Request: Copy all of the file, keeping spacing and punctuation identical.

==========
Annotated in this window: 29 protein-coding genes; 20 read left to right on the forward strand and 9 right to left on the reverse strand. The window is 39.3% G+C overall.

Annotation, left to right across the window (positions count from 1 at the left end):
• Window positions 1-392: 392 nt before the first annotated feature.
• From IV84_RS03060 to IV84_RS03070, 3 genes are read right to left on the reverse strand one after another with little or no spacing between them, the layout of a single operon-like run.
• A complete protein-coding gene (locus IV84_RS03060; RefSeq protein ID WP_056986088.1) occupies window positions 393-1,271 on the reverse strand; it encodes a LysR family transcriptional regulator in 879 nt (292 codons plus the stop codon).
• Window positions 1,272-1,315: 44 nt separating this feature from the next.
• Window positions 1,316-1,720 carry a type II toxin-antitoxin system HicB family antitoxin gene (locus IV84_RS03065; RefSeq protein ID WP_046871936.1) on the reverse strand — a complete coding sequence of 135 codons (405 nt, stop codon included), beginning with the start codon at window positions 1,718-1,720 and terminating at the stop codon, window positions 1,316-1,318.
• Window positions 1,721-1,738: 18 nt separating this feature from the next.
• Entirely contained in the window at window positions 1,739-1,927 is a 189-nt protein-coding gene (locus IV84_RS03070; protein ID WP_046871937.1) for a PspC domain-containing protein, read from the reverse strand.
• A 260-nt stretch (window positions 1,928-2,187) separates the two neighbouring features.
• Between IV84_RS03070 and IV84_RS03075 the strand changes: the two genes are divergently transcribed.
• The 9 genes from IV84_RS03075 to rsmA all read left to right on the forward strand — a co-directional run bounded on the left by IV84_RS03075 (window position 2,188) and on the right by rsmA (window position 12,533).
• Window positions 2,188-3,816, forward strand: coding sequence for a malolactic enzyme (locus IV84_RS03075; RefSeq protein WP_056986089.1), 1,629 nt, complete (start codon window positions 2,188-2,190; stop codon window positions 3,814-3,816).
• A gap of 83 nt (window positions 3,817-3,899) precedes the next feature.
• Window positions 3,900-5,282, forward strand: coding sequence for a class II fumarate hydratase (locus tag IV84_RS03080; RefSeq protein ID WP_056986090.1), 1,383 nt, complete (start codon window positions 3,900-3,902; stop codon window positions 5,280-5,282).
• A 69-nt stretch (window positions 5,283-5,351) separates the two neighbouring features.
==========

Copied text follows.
Annotated in this window: 29 protein-coding genes; 20 read left to right on the forward strand and 9 right to left on the reverse strand. The window is 39.3% G+C overall.

Annotation, left to right across the window (positions count from 1 at the left end):
• Window positions 1-392: 392 nt before the first annotated feature.
• From IV84_RS03060 to IV84_RS03070, 3 genes are read right to left on the reverse strand one after another with little or no spacing between them, the layout of a single operon-like run.
• A complete protein-coding gene (locus IV84_RS03060; RefSeq protein ID WP_056986088.1) occupies window positions 393-1,271 on the reverse strand; it encodes a LysR family transcriptional regulator in 879 nt (292 codons plus the stop codon).
• Window positions 1,272-1,315: 44 nt separating this feature from the next.
• Window positions 1,316-1,720 carry a type II toxin-antitoxin system HicB family antitoxin gene (locus IV84_RS03065; RefSeq protein ID WP_046871936.1) on the reverse strand — a complete coding sequence of 135 codons (405 nt, stop codon included), beginning with the start codon at window positions 1,718-1,720 and terminating at the stop codon, window positions 1,316-1,318.
• Window positions 1,721-1,738: 18 nt separating this feature from the next.
• Entirely contained in the window at window positions 1,739-1,927 is a 189-nt protein-coding gene (locus IV84_RS03070; protein ID WP_046871937.1) for a PspC domain-containing protein, read from the reverse strand.
• A 260-nt stretch (window positions 1,928-2,187) separates the two neighbouring features.
• Between IV84_RS03070 and IV84_RS03075 the strand changes: the two genes are divergently transcribed.
• The 9 genes from IV84_RS03075 to rsmA all read left to right on the forward strand — a co-directional run bounded on the left by IV84_RS03075 (window position 2,188) and on the right by rsmA (window position 12,533).
• Window positions 2,188-3,816, forward strand: coding sequence for a malolactic enzyme (locus IV84_RS03075; RefSeq protein WP_056986089.1), 1,629 nt, complete (start codon window positions 2,188-2,190; stop codon window positions 3,814-3,816).
• A gap of 83 nt (window positions 3,817-3,899) precedes the next feature.
• Window positions 3,900-5,282, forward strand: coding sequence for a class II fumarate hydratase (locus tag IV84_RS03080; RefSeq protein ID WP_056986090.1), 1,383 nt, complete (start codon window positions 3,900-3,902; stop codon window positions 5,280-5,282).
• A 69-nt stretch (window positions 5,283-5,351) separates the two neighbouring features.